Some Historical Perspective on Coattails

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I noted in my last post that Obama’s “coattails”, as measured by whether he ran ahead of members of Congress in their districts in 2008, were relatively small, casting doubt on media reports immediately after his November victory that he had won an electoral mandate – at least as viewed from the vantage point of Capitol Hill. This raises two questions: how does the length, or lack thereof, of Obama’s coattails compare with those of previous presidents? And what explains their relatively short length?  At this point, I have only calculated (actually, Avery White has calculated) comparative data from 2004 which indicates that Obama’s coattails were not much shorter than Bush’s.  However, according to Rhodes Cook, writing at Larry Sabato’s website (see here), Obama’s coattails are much shorter than those of the previous presidents during the last half-century who might claim, by virtue of the size of their popular and electoral college victory, that they won an electoral mandate. (Note that Cook only provides data on the presidents’ own party members – not how far ahead they ran among the opposition party in the House.) According to Cook, Dwight D. Eisenhower in 1956, Lyndon B. Johnson in 1964, and Richard Nixon in 1972, all ran ahead of more than 100 victorious House candidates of their own party. In comparison, Cook has Obama running ahead of 36 fellow Democrats. (I have Obama running ahead of 37 Democrats, and tied with another 4). However, Cook shows Ronald Reagan – who won a huge popular victory in 1984 – only running ahead of 59 fellow House Republicans, which is not in line with the other three big popular winners since 1956.  In 1980, which some view as a realigning election despite the much closer popular margin, Reagan ran ahead of only 38 victorious House Republicans.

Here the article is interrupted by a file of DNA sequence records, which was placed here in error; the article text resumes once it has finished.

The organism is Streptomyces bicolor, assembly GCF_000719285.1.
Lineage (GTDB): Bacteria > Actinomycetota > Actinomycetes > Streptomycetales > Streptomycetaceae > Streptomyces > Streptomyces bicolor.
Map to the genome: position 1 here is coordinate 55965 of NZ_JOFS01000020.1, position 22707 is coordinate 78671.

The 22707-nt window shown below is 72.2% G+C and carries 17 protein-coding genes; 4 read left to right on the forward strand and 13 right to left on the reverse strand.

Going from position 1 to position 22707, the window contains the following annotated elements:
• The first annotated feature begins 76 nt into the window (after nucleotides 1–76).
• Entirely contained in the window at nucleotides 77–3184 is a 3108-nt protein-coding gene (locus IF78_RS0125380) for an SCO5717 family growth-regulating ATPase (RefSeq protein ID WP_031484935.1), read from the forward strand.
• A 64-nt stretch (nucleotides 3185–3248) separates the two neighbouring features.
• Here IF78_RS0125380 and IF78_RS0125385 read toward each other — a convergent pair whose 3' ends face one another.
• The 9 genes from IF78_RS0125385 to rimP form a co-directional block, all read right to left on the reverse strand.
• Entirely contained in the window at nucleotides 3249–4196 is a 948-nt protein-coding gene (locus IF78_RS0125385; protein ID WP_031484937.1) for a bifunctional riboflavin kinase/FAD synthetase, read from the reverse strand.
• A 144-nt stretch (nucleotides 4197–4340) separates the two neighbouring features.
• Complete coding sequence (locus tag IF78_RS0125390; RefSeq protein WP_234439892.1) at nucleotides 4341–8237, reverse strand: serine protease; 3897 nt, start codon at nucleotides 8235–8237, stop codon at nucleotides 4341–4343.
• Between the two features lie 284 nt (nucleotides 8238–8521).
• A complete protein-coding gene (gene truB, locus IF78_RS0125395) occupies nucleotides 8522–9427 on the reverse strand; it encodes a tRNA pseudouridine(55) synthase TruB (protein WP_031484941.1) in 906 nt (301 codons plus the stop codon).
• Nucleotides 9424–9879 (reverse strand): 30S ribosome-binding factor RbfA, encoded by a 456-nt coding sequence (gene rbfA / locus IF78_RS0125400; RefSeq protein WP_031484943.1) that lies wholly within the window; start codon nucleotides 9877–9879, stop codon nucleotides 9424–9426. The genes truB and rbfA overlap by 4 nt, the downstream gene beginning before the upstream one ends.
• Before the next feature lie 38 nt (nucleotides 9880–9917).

The following table by Cook summarizes his data on coattails for presidents since 1956.  (Note: I have not verified this data – I only mention this because there are some discrepancies between his narrative and the data in the table.)

I am still looking at data sources to see how these presidents did in terms of all House candidates, and not just their own party.  But it helps reinforce a point I made soon after Obama’s election: that rather than an electoral mandate, Obama’s election is about average, historically speaking, for the post-World War II presidents.  When it comes to coattails, he is most similar to Reagan in 1980 and Bush II in 2004, although only Bush II had partisan majorities in both chambers.  There are no real surprises here, but it is a reminder that historically winning House candidates are adept at framing elections in ways that insulate themselves from national trends.  Rarely do presidents win more votes in their own party’s congressional districts than does the winning House member.  The more immediate lesson should be obvious by now: when it comes to bargaining with Democrats and Republicans in Congress, the 2008 elections did not place Obama  in a position of commanding strength, despite holding partisan majorities in both chambers.